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A recipe by Yotam Ottolenghi published in the Guardian last October. We were looking for a recipe to use a pork belly joint and this was suitably Autumnal. A rich and complex dish that was full of flavour and umami textures. We put the pork under the grill at the end to crisp the crackling up. Serve with steamed rice.

Wine Suggestion: try a youthful and finely textured Shiraz/Syrah with this dish. Nothing too powerful and rich, avoid burly tannins and look for refinement and persistence on the finish. Two suggestions are the Parker Coonawarra Shiraz from Australia, or the Jerome Coursodon St Joseph Silice. Neither are the top wine from their respective wineries, and both are youthful, but the combination of attention to detail in the vineyard and winery mean that they have the quality of their siblings but aren’t as concentrated and taught … making them so enjoyable in youth. And that is what this dish needs.

Roast pork belly with apple, soy & ginger – serves 4

  • 1 whole boneless pork belly joint (800-900g)
  • 1½ tbsp olive oil
  • 1 large onion, peeled and cut into 6 wedges
  • 12 garlic cloves, peeled
  • 40g fresh ginger, peeled and roughly chopped
  • 4 whole star anise
  • 3 bay leaves
  • 90ml soy sauce
  • 250ml chicken stock
  • 250ml unsweetened apple juice (we used Llewellyn’s Premium Irish Apple Juice)
  • 70ml apple cider vinegar
  • 2 tbsp caster sugar
  • 1 tsp black peppercorns, crushed
  • 3 medium Pink Lady apples, cored and cut into quarters
  • 2 scallions, thinly sliced

Heat the oven to 185C/165 fan/gas 4½.

Use a sharp knife to score the pork skin in a diamond patter, your butcher will happily do this for you. Rub a teaspoon of sea salt flakes into the skin and push it into the slashes.

Heat the oil in a large ovenproof sauté pan over a medium heat, then fry the onion for a few minutes to soften. Add the garlic, ginger, star anise and bay leaves, and cook until lightly coloured, about 3 minutes.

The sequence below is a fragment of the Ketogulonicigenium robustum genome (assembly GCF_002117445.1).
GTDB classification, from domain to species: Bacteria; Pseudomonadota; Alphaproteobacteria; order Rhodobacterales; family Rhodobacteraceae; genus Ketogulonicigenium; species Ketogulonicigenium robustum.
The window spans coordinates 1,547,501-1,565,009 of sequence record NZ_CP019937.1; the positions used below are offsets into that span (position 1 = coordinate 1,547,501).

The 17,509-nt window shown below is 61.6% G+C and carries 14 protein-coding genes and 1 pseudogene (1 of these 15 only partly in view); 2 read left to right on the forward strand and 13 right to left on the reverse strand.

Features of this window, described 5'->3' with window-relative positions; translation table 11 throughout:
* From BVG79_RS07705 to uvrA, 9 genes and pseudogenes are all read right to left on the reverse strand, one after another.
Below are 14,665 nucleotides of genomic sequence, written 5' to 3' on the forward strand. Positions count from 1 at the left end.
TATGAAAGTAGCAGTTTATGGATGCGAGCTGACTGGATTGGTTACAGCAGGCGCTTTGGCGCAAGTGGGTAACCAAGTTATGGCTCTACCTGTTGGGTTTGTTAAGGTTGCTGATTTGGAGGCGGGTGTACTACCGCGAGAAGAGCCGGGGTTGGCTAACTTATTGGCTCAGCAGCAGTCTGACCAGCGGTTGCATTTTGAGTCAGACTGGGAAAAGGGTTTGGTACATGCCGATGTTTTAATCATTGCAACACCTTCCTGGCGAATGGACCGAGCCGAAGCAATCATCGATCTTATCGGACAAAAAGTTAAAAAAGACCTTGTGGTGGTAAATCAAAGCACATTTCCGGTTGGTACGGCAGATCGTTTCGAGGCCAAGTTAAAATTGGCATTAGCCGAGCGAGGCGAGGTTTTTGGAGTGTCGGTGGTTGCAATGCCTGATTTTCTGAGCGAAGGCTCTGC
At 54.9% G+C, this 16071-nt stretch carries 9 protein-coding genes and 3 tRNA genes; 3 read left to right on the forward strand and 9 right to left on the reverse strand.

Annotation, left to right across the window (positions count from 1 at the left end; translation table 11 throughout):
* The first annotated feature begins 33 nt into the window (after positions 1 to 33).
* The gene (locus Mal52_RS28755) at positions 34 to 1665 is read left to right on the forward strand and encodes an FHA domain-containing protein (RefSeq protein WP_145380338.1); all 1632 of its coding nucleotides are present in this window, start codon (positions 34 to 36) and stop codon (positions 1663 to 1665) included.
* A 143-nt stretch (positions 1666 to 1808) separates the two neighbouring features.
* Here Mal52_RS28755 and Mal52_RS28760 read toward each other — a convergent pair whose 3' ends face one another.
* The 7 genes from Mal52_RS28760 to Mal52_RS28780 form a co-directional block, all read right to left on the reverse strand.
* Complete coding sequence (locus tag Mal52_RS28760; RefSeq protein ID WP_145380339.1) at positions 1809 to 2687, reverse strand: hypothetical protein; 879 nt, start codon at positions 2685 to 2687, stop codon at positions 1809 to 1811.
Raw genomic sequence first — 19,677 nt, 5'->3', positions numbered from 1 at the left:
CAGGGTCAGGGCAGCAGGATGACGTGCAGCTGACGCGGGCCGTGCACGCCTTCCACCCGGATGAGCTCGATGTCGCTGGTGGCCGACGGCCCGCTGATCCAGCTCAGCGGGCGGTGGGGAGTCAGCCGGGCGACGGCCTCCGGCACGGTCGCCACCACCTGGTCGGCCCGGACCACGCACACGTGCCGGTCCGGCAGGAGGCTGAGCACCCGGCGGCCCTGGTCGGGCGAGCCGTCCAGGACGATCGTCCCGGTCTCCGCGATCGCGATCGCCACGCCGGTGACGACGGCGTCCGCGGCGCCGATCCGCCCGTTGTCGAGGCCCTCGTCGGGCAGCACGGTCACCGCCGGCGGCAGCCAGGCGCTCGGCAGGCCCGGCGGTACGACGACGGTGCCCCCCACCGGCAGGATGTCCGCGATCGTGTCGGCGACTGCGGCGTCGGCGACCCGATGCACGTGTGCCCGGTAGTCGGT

Add the soy sauce, stock, apple juice, vinegar, sugar and black peppercorns and bring to a simmer.

Take the dish off the heat and set the pork on top, making sure not to get the skin wet.

Put the dish into the hot oven and roast for 90 minutes, then remove and arrange the apples around the pork. Stir to coat them in the liquid but careful not to get the skin wet. Return to the oven for 30 minutes or until the pork is crispy and golden (if you need it to crisp up a bit, put it on a tray and flash briefly under the grill).

Lift the pork out onto a board and rest for 15-20 minutes before carving into 1½-thick slices. Spoon the apple mixture into a large serving dish and lay the pork on top. Sprinkle with the scallions to serve.

(Original recipe by Yotam Ottolenghi in the Guardian, 12 October 2019)

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Couscous, Cherry Tomato & Herb Salad

We made this couscous salad from Ottolenghi Simple for the first time this week and couldn’t recommend it highly enough. Serve it at all your summer barbecues (provided local restrictions allow) and expect very happy guests.

Couscous, cherry tomato and herb salad – serves 4